These results support substantial net health benefits of tisagenlecleucel and axicabtagene ciloleucel compared with chemotherapy for DLBCL, which has demonstrated an associated response rate of 26% and 2-year overall survival rate of 20%.1 However, because of the limited amount of available evidence, uncertainties remain regarding the long-term health benefits and risk profile of CAR-T therapies, as well as the influence of these treatments on patients’ quality of life.

Economic Considerations

Although more costly compared with standard-of-care therapies, tisagenlecleucel has been linked to greater health gains in B-ALL, with cost-effectiveness ranging from $37,000 to $184,000 per quality-adjusted life year (QALY) gained across studies.1 Higher cost and greater QALY gains were also found for axicabtagene ciloleucel compared with chemotherapy for treatment of DLBCL, with cost-effectiveness estimates ranging from $58,000 to $289,000 per QALY gained; for tisagenlecleucel for treatment of DLBCL, cost-effectiveness estimates ranged from $168,000 to $223,000 per QALY gained.


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“The wide range in cost-effectiveness observed for each CAR-T therapy is largely driven by the uncertainty in survival and the duration of response” due to a lack of long-term data, wrote Whittington and colleagues.1 Evidence pertaining to cost-effectiveness will likely become more precise as “additional clinical evidence becomes available and as CAR-T therapy becomes more common in the actual care setting outside of a controlled study environment.”

In value assessments of tisagenlecleucel for ALL and axicabtagene ciloleucel for DLBCL, the Institute for Clinical and Economic Review (ICER) determined that the clinical evidence provides “moderate certainty of a small or substantial net health benefit, with high certainty of at least a small net health benefit.”1 For these indications as well as for tisagenlecleucel for DLBCL, the National Institute for Health and Care Excellence (NICE) reported that the clinical evidence indicates “clinically meaningful overall and progression-free survival,” although uncertainty remains due to limited evidence.

Paying for CAR-T Therapy

Payment schemes depend on the payer type and setting in which CAR-T therapy is administered. A national coverage decision finalized by the Centers for Medicare and Medicaid Services (CMS) in August 2019 “suggests CAR-T will be covered for FDA-approved CAR-T [therapies] administered at health care facilities enrolled in the FDA risk evaluation and mitigation strategies for either FDA-approved indications or indications supported in one or more CMS-approved compendia.”1

Although this decision is expected to incentivize CAR-T access, full coverage is not guaranteed, and it appears that the policy could result in steep losses (up to $200,000 per infusion) for hospitals that administer CAR-T. Meanwhile, outpatient infusions could potentially result in significant financial barriers for patients while overcompensating providers and facilities.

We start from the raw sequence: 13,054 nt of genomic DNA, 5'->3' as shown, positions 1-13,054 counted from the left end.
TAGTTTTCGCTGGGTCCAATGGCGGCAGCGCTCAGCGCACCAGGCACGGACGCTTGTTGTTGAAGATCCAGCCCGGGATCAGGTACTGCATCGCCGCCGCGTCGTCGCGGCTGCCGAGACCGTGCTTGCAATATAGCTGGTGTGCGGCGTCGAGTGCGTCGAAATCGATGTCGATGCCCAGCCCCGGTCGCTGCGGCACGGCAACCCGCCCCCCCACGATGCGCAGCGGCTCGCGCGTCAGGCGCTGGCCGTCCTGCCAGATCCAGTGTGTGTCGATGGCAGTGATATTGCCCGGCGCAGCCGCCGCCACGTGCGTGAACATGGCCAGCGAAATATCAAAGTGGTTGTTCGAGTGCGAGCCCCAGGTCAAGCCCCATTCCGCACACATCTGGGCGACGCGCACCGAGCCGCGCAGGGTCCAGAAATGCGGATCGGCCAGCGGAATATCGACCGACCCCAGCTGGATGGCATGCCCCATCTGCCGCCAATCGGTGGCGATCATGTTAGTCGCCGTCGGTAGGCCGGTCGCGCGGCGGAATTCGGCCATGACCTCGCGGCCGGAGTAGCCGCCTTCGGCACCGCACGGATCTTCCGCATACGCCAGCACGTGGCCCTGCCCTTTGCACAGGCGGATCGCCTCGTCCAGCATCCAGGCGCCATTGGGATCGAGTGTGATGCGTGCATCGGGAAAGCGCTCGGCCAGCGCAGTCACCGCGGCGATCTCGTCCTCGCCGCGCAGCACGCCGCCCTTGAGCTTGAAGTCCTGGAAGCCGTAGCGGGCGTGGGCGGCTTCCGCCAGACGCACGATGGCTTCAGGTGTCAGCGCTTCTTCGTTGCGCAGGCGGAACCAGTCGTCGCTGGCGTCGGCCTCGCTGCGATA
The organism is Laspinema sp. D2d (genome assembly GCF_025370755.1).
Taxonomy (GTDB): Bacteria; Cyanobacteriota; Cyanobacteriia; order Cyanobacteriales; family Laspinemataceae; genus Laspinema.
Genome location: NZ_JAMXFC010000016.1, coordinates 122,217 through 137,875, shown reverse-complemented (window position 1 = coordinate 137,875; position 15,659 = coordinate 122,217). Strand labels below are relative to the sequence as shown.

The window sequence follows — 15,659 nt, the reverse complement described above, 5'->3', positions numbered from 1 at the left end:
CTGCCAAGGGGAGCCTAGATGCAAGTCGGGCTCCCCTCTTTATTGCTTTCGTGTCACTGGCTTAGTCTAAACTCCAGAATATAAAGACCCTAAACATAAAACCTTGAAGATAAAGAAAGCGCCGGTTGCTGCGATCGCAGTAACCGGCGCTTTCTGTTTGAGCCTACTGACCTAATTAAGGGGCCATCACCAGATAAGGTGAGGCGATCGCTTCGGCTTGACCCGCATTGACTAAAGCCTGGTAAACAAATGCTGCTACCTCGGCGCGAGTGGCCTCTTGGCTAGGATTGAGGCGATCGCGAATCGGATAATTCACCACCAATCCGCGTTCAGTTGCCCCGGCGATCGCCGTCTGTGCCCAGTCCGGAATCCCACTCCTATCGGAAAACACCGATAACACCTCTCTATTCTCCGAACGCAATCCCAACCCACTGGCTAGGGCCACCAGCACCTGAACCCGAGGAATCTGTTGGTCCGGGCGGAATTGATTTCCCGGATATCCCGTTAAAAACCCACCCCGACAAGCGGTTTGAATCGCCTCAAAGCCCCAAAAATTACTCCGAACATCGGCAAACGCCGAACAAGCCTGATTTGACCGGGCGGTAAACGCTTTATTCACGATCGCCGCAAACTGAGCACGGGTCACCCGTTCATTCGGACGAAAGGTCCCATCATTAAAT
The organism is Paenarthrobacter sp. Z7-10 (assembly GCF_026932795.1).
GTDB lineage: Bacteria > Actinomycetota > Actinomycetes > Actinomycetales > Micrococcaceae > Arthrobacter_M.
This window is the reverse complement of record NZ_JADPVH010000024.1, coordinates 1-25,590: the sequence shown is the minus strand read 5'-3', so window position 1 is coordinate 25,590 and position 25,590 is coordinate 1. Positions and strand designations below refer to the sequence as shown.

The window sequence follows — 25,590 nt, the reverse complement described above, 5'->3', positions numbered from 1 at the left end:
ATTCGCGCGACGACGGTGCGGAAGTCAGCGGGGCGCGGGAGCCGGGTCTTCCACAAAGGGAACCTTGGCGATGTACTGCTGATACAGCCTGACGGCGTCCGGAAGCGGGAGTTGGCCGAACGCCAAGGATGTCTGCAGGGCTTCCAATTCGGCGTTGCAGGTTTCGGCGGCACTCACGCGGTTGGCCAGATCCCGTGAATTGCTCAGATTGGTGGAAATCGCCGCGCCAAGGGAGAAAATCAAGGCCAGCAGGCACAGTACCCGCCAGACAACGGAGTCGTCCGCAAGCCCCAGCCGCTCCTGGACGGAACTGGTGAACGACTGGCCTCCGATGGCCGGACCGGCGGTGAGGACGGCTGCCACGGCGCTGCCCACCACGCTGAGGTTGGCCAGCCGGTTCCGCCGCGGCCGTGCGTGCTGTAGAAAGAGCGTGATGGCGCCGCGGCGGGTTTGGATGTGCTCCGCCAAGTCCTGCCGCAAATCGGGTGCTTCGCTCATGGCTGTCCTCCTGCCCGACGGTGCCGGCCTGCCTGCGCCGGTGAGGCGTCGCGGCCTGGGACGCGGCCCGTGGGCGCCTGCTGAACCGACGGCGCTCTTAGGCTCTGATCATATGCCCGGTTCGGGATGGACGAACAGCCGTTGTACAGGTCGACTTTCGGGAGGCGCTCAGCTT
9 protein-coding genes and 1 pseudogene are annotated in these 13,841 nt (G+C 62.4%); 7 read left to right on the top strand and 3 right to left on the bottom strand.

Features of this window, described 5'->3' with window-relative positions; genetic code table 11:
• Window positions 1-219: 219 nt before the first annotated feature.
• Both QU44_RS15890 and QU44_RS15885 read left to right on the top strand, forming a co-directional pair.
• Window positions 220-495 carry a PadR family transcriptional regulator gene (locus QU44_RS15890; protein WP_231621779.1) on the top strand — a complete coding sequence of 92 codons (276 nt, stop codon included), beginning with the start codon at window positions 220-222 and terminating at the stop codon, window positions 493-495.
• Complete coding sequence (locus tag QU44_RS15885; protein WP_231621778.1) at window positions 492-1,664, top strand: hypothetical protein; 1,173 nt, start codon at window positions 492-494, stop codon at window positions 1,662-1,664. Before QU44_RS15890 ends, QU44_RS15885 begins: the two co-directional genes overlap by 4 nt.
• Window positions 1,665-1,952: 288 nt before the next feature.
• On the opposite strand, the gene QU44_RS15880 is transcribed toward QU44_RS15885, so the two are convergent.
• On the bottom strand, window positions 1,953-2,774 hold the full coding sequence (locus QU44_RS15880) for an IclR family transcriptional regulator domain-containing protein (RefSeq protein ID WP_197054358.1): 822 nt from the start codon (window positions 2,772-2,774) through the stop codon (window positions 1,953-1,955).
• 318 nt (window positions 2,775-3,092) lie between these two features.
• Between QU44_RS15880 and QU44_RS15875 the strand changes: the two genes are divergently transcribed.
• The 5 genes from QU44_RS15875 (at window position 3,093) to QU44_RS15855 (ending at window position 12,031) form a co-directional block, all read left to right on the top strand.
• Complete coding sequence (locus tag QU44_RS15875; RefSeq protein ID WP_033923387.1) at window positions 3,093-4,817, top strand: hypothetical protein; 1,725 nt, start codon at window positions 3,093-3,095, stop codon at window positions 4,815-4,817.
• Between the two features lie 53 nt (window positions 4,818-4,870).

The CAR-T payment structure is less clear for commercial payers, who “are still working out arrangements with hospitals and centers of excellence with no common path toward approval and payment.”1

To address affordability concerns, a range of alternative payment mechanisms have been proposed, including credit mechanisms in which payers could make installment payments with interest to the manufacturer, outcome-based contracts involving shared risk between payers and manufacturers, bundled payment schemes, insurance or reinsurance for payers, and managed entry or price-volume agreements involving rebates from manufacturers.1

With an increasing number of CAR-T therapies under development, there is a need for research that is “focused on actionable solutions that motivate payers, manufacturers, providers, hospitals, and patients to work together,” the researchers concluded.1 “Publicly funded and actionable research into novel fair value payment mechanisms and value assessment frameworks that incentivize stakeholder cooperation are solutions to break through the status quo.”

References

1.    Whittington MD, McQueen RB, Campbell JD. Valuing chimeric antigen receptor T-cell therapy: current evidence, uncertainties, and payment implications [published online December 5, 2019]. J Clin Oncol. doi:10.1200/JCO.19.01558

2.     Maude SL, Laetsch TW, Buechner J, et al. Tisagenlecleucel in children and young adults with B-cell lymphoblastic leukemia. N Engl J Med. 2018;378:439-448.

3.     Locke FL, Ghobadi A, Jacobson CA, et al. Long-term safety and activity of axicabtagene ciloleucel in refractory large B-cell lymphoma (ZUMA-1): a single-arm, multicentre, phase 1-2 trial. Lancet Oncol. 2019;20:31-42.

4.      Schuster SJ, Bishop MR, Tam CS, et al; JULIET investigators. Tisagenlecleucel in adult relapsed or refractory diffuse large B-cell lymphoma. N Engl J Med. 2019;380:45-56.

This article originally appeared on Hematology Advisor